He suggests that small businesses collaborate with their landlords to point out the benefits of installing solar panels on roofs, for example, both from the perspective of the business and how it can benefit their building. It could make the business more attractive to customers or potential organisations looking to collaborate with sustainable companies, as well as saving on electrical energy. For the landlord it adds value when they’re looking for a prospective future tenant.

Boughton-Smith adds that, once again, metering together with separate, modern low-cost electronic controls where fine tuning can be applied easily, is usually a “low hanging fruit” savings measure. “It doesn’t matter whether it’s for the landlord or the tenant, there’s a major opportunity with today’s low-cost controls,” he reasons. “This interaction of measures means that you could identify a poorly insulated roof. That’s a capital investment measure, but the landlord should understand that the value of their assets will be enhanced when they work with the tenant on these things.”

The survey shows costs are the primary barrier to energy efficiency improvements in this sector. Few manufacturers explore financing options beyond internal funds, with many unaware of available government funding. “The government makes things far too complex – and that’s a big barrier to any industry,” claims Boughton-Smith. “Before we joined the EU, we had government schemes to help with capital investment, which were scrapped because of EU grant capital restrictions. The whole lot needs to be simplified and energy saving capital grants reintroduced to incentivise industries.”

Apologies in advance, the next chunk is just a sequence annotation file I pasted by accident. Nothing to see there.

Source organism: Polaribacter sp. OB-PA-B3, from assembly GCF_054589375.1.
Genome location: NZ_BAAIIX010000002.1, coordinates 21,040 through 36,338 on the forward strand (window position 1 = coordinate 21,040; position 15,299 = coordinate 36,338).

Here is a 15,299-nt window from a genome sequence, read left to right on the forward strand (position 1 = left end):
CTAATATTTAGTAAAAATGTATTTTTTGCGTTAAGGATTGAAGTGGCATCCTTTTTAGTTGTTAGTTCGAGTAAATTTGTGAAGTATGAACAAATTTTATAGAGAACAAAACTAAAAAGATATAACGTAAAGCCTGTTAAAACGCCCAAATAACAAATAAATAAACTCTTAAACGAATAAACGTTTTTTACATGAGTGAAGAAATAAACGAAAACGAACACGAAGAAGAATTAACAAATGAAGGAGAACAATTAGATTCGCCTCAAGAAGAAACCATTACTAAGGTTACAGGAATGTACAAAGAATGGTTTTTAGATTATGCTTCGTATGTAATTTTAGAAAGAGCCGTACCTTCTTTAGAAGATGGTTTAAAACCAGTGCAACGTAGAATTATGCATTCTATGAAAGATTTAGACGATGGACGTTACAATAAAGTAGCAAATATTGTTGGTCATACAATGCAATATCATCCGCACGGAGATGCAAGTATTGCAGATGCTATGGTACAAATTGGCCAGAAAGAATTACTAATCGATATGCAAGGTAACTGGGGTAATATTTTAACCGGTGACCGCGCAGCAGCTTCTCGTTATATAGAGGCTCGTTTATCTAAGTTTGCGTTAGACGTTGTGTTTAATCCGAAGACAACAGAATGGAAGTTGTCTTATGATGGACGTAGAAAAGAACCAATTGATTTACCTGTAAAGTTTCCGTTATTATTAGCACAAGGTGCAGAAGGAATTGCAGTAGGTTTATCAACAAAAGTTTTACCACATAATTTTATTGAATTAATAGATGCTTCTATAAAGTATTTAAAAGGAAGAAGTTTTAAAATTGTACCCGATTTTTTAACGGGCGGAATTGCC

In recent years surveys have shown that the sustainable performance of universities is one of the top three criteria for students choosing which university they want to study at. That culture will carry into the workplace because, when they enter the workforce, they will have similar concerns and considerations when choosing prospective employers.

“Some larger organisations such as the NHS, public sector organisations and large retailers are making [sustainability] part of their criteria to continue being – let alone become – a supplier within their supply chains. That’s where the bulk of their scope three emissions lie,” reveals Richards. “It will come all the way down to small SMEs who might not have to report to the same level of detail because their impacts are not as material, but they must have a net zero strategy and evidence that they are actually doing something with it.”

Tom Austin-Morgan

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Energy Metering Technology